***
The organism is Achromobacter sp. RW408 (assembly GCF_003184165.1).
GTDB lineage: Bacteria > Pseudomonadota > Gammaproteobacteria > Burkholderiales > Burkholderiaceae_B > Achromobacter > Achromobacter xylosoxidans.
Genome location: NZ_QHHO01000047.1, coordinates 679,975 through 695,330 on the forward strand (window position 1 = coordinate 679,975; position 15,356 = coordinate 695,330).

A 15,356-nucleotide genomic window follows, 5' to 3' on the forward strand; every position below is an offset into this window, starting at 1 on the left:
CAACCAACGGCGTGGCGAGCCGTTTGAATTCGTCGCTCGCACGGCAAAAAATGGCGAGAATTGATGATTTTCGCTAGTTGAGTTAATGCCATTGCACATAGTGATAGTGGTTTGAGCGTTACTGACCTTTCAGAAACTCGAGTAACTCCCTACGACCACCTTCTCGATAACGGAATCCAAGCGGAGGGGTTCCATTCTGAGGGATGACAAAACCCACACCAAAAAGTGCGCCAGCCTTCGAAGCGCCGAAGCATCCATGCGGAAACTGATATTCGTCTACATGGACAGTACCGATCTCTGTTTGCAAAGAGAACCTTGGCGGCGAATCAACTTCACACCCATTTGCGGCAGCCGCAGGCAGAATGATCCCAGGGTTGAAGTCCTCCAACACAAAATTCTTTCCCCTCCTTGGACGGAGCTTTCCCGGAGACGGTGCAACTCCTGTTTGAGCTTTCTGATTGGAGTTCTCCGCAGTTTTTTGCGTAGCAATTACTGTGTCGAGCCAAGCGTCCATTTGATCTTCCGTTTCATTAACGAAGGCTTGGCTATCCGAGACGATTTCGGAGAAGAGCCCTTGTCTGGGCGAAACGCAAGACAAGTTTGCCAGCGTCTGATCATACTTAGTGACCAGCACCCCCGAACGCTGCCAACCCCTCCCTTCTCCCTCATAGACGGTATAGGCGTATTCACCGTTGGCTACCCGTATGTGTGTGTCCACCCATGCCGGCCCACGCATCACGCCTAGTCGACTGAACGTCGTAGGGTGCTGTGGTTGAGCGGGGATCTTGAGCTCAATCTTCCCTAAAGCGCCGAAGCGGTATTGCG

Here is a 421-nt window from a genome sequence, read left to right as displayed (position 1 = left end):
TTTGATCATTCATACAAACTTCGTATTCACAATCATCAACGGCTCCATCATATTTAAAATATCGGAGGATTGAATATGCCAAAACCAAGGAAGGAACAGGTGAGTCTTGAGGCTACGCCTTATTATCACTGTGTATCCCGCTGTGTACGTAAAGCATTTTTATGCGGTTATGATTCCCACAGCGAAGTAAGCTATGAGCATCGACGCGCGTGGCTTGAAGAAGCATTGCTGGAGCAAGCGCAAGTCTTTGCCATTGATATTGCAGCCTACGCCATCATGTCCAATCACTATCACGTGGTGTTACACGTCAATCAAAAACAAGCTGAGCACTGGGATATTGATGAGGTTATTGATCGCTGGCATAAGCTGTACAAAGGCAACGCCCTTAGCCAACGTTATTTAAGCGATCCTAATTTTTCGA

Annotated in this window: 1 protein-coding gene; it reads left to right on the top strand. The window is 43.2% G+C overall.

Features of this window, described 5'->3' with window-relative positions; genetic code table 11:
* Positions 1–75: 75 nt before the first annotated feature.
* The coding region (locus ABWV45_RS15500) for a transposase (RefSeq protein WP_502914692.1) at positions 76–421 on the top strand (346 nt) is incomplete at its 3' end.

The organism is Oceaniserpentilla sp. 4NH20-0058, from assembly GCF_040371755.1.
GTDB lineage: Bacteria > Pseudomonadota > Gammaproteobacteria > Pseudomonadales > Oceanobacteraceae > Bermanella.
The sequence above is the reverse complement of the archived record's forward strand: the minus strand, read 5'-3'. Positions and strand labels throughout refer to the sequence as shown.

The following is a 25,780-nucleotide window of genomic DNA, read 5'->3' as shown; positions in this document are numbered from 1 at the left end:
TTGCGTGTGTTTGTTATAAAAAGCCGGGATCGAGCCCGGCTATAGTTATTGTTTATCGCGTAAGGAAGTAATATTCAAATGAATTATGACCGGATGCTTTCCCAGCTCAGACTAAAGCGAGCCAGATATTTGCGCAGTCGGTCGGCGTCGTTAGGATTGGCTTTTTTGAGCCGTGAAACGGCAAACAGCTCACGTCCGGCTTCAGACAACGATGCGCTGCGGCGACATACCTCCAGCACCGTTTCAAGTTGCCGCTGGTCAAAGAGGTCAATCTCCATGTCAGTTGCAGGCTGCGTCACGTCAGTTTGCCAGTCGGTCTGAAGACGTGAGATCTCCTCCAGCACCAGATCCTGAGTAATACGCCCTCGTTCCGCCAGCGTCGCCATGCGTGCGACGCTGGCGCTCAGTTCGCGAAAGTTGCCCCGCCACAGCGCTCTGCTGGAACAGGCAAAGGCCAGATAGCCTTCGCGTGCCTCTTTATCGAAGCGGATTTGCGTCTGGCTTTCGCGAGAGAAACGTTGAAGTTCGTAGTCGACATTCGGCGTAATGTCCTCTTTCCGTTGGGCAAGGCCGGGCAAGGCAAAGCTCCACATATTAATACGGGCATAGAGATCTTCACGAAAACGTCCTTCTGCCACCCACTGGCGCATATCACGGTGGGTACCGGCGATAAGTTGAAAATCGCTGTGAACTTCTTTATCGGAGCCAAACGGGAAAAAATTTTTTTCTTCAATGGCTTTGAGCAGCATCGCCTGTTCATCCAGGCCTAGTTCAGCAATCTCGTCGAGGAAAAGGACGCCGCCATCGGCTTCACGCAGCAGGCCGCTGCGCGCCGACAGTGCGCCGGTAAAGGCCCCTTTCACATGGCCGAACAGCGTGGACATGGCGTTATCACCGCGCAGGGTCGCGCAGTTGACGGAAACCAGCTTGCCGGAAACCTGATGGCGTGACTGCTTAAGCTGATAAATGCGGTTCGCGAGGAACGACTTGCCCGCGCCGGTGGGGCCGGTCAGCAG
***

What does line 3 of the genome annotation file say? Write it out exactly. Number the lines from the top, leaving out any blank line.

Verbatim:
Genome location: NZ_QHHO01000047.1, coordinates 679,975 through 695,330 on the forward strand (window position 1 = coordinate 679,975; position 15,356 = coordinate 695,330).